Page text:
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Elderly Patients Can Help You Help Them

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The biggest reason that physicians give "suboptimal care" to elderly patients is a "lack of time and resources," says David Reuben, MD. One way to improve the time crunch? Learn to delegate to the patients themselves, he suggested.

The biggest reason that physicians give "suboptimal care" to elderly patients is a "lack of time and resources," says David Reuben, MD. One way to improve the time crunch? Learn to delegate to the patients themselves, he suggested.

For starters, send patients a "pre-visit questionnaire" in the mail. "Our questionnaire is 20-pages long. But it's easy to read and has big type," said Reuben, professor of geriatrics, David Geffen School of Medicine at UCLA. The questionnaire return rate in Reuben's practice is "about 80%." "The questionnaire reduces history-taking in the office from a half hour to 7-8 minutes," he said.

Next, send patients a "follow-up questionnaire" after the visit. It can be general or specific to conditions such as dementia or incontinence. "This tool helps the physician to monitor patient adherence," said Reuben.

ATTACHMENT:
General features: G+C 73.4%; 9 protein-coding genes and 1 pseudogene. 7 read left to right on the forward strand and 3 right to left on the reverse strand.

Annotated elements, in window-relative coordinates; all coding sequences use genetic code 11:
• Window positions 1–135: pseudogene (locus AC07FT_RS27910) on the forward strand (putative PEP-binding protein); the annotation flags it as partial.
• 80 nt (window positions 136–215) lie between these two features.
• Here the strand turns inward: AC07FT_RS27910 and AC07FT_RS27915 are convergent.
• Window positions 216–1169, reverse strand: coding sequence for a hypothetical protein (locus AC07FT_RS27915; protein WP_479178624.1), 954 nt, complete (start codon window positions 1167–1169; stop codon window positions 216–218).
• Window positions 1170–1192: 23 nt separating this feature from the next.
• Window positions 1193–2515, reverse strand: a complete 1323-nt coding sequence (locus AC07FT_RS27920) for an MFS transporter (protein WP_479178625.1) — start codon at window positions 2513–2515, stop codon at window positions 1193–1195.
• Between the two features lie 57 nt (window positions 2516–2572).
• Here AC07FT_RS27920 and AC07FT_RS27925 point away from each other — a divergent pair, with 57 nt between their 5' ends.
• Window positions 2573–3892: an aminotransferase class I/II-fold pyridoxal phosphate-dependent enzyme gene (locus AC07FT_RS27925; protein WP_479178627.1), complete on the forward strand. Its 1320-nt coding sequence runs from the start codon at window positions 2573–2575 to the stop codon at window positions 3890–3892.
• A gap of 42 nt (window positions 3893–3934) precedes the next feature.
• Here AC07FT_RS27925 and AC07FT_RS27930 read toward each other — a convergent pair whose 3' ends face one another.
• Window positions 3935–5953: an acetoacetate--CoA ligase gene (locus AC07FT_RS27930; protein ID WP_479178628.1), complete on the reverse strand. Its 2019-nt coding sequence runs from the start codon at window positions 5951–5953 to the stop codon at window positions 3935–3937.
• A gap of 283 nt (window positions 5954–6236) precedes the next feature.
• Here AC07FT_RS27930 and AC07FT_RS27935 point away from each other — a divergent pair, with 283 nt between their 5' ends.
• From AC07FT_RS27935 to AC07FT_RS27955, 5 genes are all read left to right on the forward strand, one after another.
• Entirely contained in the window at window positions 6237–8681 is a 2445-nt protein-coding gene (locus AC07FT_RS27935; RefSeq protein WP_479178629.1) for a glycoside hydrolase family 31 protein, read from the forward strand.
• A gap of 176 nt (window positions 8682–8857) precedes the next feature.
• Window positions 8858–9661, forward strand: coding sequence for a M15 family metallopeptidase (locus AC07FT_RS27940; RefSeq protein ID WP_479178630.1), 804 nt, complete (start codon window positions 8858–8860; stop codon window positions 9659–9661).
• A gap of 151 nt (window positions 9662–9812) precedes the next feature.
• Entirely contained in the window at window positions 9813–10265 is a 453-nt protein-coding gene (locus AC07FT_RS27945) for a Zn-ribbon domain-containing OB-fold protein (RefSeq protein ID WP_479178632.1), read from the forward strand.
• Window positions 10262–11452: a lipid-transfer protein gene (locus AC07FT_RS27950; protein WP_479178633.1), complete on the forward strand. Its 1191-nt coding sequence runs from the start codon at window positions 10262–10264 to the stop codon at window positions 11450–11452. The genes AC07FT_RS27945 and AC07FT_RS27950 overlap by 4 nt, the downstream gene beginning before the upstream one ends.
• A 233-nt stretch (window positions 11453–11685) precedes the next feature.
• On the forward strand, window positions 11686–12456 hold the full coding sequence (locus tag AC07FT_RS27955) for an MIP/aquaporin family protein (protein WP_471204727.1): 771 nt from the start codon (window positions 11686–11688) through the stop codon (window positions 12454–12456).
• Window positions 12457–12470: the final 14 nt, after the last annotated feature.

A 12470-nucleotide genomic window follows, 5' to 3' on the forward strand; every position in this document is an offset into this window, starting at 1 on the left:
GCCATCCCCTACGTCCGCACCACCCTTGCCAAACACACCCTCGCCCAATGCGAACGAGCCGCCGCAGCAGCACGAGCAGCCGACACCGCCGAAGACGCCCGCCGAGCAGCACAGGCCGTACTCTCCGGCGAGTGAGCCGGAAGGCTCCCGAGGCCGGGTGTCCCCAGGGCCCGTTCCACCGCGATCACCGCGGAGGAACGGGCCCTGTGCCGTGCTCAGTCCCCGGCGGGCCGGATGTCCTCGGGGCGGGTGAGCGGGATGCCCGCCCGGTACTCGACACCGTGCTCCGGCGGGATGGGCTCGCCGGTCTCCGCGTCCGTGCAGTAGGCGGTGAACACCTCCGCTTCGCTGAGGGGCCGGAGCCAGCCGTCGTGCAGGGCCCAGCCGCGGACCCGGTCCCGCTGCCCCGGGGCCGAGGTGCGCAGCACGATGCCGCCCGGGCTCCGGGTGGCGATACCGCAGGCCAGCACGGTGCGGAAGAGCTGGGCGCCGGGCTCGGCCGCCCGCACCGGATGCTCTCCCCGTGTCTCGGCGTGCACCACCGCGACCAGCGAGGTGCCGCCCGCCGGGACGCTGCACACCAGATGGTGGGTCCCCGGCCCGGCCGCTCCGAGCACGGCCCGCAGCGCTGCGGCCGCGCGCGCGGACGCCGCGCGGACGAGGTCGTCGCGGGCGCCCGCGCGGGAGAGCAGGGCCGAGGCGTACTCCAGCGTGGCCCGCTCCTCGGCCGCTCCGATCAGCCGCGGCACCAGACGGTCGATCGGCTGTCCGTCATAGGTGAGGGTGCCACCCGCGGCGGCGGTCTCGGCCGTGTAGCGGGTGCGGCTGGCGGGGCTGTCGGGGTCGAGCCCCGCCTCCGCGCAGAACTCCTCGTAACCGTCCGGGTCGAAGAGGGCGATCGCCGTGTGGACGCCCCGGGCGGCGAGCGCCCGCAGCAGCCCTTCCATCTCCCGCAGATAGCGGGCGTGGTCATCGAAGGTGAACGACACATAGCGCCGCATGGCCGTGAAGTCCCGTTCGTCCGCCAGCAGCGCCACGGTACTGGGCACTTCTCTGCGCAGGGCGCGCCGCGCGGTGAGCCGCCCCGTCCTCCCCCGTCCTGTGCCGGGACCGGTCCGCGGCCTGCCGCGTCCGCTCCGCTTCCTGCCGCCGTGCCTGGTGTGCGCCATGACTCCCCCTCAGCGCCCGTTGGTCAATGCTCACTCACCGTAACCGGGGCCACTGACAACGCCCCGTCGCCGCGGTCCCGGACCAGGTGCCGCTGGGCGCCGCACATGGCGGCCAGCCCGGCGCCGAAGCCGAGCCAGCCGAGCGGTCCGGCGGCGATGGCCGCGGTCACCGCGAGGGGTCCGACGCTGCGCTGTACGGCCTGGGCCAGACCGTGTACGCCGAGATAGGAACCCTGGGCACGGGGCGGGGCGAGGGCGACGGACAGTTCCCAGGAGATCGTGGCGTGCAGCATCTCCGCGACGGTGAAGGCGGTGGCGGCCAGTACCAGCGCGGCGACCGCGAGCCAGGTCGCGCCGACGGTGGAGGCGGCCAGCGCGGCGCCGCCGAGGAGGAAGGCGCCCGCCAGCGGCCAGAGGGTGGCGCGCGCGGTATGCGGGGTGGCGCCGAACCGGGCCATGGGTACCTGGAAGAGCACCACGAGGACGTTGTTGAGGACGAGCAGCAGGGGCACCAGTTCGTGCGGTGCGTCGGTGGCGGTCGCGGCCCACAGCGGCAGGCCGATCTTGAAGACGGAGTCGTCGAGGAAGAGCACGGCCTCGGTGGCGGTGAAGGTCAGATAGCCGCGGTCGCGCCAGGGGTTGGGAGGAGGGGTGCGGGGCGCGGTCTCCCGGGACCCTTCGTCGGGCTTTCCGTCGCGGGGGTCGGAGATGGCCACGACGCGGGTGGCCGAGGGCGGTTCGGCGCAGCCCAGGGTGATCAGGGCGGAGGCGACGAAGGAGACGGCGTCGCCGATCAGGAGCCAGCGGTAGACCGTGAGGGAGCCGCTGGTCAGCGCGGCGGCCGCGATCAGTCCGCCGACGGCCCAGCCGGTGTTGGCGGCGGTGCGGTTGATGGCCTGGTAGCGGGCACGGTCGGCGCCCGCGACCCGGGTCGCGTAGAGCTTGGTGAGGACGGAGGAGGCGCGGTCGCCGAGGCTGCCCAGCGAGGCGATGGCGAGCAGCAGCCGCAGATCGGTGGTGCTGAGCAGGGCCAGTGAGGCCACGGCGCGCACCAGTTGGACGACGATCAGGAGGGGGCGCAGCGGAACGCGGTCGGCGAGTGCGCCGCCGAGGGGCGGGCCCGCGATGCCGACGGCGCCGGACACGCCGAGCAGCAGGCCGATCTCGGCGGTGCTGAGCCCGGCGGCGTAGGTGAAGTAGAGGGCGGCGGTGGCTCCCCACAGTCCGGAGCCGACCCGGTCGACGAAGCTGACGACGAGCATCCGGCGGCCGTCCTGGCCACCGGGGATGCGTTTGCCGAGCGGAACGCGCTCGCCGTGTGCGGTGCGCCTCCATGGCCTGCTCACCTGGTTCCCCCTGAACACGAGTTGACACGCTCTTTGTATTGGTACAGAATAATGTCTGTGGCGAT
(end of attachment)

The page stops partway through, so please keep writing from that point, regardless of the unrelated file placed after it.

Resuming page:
Also, request that elderly patients bring along a "list of problems" to their office visit. "A list helps keep the interview moving along. And if a patient brings up something that is not on list, it's probably not important," Reuben said.

Finally, ask patients to keep a symptom diary. "If a patient has a vague, hard-to-understand problem, I ask them to keep a log that describes and records its incidence," Reuben says. He distributes free, calendar-like diaries to his patients to ensure the request is undertaken. For some reason, the act of diary-keeping has a positive effect on health. "The problem often goes away - a diary is one of my best therapeutic interventions," Reuben claims.

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